What is it about?
We examined the process of providing care by family members of patients with schizophrenia and mood disorders using a well known model called the stress-appraisal-coping approach. We also tried to determine which of the factors, the demands placed on relatives or their attributes such as coping capacity, social support and personality traits, were more important in determining psychological distress among relatives. We found high levels of distress and illness burden among the relatives. However, rather than problems caused by the illness it was the relatives' personality traits, perception, coping and support which seemed to be of greater relevance in determining distress.
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Why is it important?
The fact that personality attributes, coping capacity and support had a greater influence on burden indicated that relatives will react differently to similar levels of illness burden depending on their personal characteristics. This has been found earlier among patients with dementia but not too often among patients with schizophrenia and mood disorders. This study not only extends these findings to these patients, but also to patients from a non-Western country (India) to show that these findings hold true across cultures.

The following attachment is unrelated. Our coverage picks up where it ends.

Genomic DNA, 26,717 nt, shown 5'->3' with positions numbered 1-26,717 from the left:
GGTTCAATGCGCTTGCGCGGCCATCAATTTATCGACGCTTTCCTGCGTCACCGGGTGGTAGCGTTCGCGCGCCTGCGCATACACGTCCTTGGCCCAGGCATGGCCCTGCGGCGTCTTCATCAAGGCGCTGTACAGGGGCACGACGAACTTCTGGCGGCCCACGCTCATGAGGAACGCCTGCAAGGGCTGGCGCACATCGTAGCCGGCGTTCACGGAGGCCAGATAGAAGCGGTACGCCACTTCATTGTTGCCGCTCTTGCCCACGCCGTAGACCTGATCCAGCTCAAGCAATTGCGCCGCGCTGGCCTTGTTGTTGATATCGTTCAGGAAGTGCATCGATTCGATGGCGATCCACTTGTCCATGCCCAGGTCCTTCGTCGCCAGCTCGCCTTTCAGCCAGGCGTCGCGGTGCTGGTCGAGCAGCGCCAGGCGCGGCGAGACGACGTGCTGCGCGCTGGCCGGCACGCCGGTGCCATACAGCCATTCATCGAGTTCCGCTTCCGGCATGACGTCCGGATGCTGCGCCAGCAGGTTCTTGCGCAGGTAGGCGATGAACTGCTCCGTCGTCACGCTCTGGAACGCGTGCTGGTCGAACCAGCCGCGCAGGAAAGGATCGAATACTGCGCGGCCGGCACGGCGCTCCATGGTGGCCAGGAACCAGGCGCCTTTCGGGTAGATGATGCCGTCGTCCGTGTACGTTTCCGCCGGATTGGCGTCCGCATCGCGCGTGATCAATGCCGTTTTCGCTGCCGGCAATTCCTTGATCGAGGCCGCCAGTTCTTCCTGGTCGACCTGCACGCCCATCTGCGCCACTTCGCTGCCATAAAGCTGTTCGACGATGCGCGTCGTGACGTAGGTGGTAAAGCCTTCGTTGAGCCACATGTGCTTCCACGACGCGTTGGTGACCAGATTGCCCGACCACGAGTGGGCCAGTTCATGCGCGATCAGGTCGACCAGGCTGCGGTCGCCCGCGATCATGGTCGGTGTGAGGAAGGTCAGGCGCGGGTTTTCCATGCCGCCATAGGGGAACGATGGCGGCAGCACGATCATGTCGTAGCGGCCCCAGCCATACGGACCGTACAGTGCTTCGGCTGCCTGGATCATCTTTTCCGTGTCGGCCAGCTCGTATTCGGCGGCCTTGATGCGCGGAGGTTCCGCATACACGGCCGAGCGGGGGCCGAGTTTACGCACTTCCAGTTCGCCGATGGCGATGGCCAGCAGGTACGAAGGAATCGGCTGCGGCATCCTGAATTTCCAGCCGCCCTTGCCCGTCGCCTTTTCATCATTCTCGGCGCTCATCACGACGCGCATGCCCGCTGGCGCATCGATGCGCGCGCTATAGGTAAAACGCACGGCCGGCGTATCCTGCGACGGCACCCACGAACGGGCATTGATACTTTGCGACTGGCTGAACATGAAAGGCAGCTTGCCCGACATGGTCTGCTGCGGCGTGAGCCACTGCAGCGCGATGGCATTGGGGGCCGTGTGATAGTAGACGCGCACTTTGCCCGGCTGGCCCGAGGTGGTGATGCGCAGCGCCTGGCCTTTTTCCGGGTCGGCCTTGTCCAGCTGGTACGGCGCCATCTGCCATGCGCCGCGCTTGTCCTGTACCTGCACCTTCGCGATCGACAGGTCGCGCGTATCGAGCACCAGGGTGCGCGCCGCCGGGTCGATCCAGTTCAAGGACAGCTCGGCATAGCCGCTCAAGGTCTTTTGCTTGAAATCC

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This page is a summary of: Caregiver distress in schizophrenia and mood disorders: the role of illness-related stressors and caregiver-related factors, Nordic Journal of Psychiatry, January 2019, Taylor & Francis, DOI: 10.1080/08039488.2018.1561945.
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